💽 Good Tuesday morning.
Situational awareness: Milwaukee will host the Democratic National Convention, July 13-16, 2020. Republicans will gather in Charlotte, Aug. 24-27, 2020.
Illustration: Lazaro Gamio/Axios
Johnson & Johnson was the "kingpin" that fueled America's opioid crisis, serving as a top supplier, seller and lobbyist, according to the Oklahoma official leading the legal fight against the companies that helped create the crisis, Axios health care business reporter Bob Herman writes.
The first big trial of the opioid epidemic is set to begin in May in Oklahoma. It will set the stage for similar litigation in other states, as well as the consolidated nationwide lawsuit that has been compared to the tobacco litigation of the 1990s.
The intrigue: Johnson & Johnson may be better known for selling Band-Aids and baby powder, but the company has an extensive history with prescription painkillers.
That's not all: Oklahoma is alleging J&J targeted vulnerable populations, including children and older adults, for painkiller prescriptions. The state also says J&J funded groups that aggressively advocated for easy access to opioids.
J&J urged the Oklahoma court to deny the attorney general's request, saying the state is seeking "sensationalistic headlines and to poison potential jurors."
Illustration: Lazaro Gamio/Axios
The prospect of corporate breakups isn't Silicon's biggest worry, Axios' Scott Rosenberg and Ina Fried report:
Why it matters: If executives are busy answering lawmaker inquiries and defending regulator lawsuits, they're less likely to be protecting their businesses from upstart challengers.
The bottom line: No tech giant has ever been split up by courts, regulators or legislators.
Secretary of State Mike Pompeo announced last night that the U.S. is pulling the remaining staff from its embassy in Venezuela, citing the deteriorating situation in the South American nation, AP reports:
The mood in Caracas, the capital, was desperate.
Acts of kindness: People whose food would rot in refrigerators without power donated it to a restaurant, which cooked it for charities and hospitals.
Sir Tim Berners-Lee of Boston, the British computer scientist credited with inventing the World Wide Web, writes 30 years after his proposal on March 12, 1989, for "linked information systems" that include hypertext:
"And while the web has created opportunity, given marginalized groups a voice, and made our daily lives easier, it has also created opportunity for scammers, given a voice to those who spread hatred, and made all kinds of crime easier."
Illustration: Sarah Grillo/Axios
Sallie Krawcheck was one of the most senior women in the male-dominated world of Wall Street.
Did you know that for a long time after the financial crisis, diversity went backwards on Wall Street? And it's actually not unusual for industries that go through a period of crisis [to] circle the wagons.
And what I saw was, "We'd love to promote this woman or this person of color, but we can't take the risk." And so everybody reverts to their comfort, and uses that excuse, the fact that we're in the midst of this battle.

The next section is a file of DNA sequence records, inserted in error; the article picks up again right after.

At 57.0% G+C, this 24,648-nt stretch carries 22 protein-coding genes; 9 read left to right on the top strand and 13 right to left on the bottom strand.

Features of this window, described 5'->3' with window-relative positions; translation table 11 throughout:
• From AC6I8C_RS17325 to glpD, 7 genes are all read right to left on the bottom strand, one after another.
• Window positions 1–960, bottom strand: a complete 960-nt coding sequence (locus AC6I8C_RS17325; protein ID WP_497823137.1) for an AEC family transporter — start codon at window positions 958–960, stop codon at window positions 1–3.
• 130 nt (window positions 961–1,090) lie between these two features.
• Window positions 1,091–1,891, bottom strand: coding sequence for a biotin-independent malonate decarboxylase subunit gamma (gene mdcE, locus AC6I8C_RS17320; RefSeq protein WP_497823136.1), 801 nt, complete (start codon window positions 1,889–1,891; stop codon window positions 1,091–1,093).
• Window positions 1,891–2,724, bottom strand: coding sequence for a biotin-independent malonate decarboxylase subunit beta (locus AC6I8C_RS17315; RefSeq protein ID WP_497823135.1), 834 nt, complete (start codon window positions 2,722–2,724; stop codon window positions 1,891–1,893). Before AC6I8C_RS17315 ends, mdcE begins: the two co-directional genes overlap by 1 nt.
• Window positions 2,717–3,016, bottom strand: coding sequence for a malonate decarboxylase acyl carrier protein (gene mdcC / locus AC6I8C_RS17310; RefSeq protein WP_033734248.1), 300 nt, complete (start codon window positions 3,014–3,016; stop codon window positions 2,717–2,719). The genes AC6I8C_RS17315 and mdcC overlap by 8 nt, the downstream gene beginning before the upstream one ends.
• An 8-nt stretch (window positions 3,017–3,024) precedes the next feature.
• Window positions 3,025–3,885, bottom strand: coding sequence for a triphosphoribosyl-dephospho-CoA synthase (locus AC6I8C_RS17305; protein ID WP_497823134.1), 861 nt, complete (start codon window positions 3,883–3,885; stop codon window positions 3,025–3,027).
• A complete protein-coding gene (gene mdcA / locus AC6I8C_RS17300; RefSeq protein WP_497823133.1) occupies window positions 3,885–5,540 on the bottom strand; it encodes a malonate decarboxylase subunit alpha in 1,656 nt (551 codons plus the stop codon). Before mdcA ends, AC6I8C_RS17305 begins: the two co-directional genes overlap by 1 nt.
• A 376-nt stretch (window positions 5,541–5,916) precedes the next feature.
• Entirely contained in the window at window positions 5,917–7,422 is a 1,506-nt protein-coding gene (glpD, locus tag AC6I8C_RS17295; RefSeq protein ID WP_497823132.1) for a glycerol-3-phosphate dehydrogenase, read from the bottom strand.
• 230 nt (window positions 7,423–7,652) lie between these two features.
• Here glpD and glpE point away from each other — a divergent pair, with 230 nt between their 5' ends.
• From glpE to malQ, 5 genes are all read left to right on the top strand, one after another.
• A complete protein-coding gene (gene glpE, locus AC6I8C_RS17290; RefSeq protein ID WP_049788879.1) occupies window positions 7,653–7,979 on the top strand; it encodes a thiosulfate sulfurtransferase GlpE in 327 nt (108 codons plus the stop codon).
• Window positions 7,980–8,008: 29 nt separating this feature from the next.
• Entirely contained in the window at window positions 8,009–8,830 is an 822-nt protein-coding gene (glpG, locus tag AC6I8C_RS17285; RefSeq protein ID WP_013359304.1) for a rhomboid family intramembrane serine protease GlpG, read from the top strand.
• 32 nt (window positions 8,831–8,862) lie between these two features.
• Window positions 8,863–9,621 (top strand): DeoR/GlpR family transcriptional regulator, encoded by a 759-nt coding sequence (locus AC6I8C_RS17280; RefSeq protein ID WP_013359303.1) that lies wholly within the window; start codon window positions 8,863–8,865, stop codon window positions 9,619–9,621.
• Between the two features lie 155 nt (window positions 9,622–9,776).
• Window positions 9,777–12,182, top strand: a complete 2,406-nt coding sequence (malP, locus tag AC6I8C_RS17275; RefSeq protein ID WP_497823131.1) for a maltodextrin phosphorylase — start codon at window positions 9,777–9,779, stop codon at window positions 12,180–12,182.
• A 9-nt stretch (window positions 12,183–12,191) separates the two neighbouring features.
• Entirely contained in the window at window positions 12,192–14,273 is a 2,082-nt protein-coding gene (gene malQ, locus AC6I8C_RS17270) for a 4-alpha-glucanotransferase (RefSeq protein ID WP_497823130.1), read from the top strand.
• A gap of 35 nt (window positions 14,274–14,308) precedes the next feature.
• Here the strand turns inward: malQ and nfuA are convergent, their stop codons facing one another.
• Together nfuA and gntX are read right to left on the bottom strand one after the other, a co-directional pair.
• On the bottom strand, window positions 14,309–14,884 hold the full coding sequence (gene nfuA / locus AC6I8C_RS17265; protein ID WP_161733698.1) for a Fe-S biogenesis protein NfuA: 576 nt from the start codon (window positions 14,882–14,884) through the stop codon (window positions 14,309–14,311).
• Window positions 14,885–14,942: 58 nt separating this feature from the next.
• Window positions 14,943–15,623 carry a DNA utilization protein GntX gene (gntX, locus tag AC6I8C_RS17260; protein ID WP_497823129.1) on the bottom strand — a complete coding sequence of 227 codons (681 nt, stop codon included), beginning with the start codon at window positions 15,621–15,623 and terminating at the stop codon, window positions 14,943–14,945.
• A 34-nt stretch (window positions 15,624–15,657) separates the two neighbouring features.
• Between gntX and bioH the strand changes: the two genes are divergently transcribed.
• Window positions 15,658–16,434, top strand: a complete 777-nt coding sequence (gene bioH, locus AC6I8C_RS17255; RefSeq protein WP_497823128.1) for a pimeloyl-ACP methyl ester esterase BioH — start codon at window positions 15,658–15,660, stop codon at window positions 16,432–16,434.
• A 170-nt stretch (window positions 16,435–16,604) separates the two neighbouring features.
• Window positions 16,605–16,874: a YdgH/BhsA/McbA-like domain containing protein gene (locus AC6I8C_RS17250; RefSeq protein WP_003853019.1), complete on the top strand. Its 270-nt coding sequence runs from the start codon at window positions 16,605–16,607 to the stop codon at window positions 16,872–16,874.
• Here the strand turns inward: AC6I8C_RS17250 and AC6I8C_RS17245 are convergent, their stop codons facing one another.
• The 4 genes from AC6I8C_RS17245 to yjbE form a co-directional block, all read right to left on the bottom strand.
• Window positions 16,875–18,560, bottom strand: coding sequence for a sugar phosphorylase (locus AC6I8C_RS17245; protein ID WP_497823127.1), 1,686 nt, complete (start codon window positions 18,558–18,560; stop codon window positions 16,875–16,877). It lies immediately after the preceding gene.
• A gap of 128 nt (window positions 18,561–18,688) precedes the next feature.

Why it matters: We're in the midst of a long economic expansion, low unemployment and a record run for stocks. But there are plenty of economic storm clouds on the horizon. So if Krawcheck is correct, corporate America's push for greater employee diversity may have peaked.
Has President Trump done anything that has been good for America?
Do you see yourself in this new generation of women lawmakers?
Do you believe Trump fit to be president?
She portrays Ms. Trump and Mr. Kushner as two children forged by their domineering fathers — one overinvolved with his son, one disengaged from his daughter — who have climbed to positions of power by disregarding protocol and skirting the rules when they can. And Ms. Ward tries to unravel the narrative that the two serve as stabilizing voices inside an otherwise chaotic White House, depicting them instead as Mr. Trump’s chief enablers. ...
Ms. Trump and Mr. Kushner wanted to control who could travel on trips funded by the State Department, Ms. Ward wrote, citing a source at the department. Ms. Trump also often requested to travel on Air Force planes when it was not appropriate. When Rex W. Tillerson, the former secretary of state, would deny the requests, the couple would invite along a cabinet secretary, often Treasury Secretary Steven Mnuchin, to get access to a plane.
Response from Peter Mirijanian, spokesperson for Abbe Lowell, attorney for Jared Kushner:
South Bend Mayor Pete Buttigieg, 37, who would beat JFK as the youngest American to be elected president, tells Dan Primack's Pro Rata podcast that we're largely behind China on artificial intelligence:
🥊 P.S. Sizing up the candidates' South by Southwest appearances, BBC North America reporter Anthony Zurcher writes:
Fox News anchor Martha MacCallum tells me she hopes the Democratic National Committee will reconsider, saying tough debate questions aren't "an attack — it's a challenge."
The top anchors said they were disappointed by the DNC's rejection of Fox News as a host for one of the 12 party-sanctioned 2020 debates.
The DNC's debate announcement says candidates aren't barred from "forums" in which one candidate appears on stage at a time.
Executives at Fox News say they're open to sponsoring a televised town hall — albeit one without the imprimatur of the Democratic Party.
Minimalist phones, in small sizes with limited functions, have gained a following with smartphone addicts trying to break their habit, per a Wall Street Journal A-hed by Sarah Krouse (subscription):
The new crop of minimalist phones, priced around $300 to $350, help wean you off premium models that keep them constantly connected.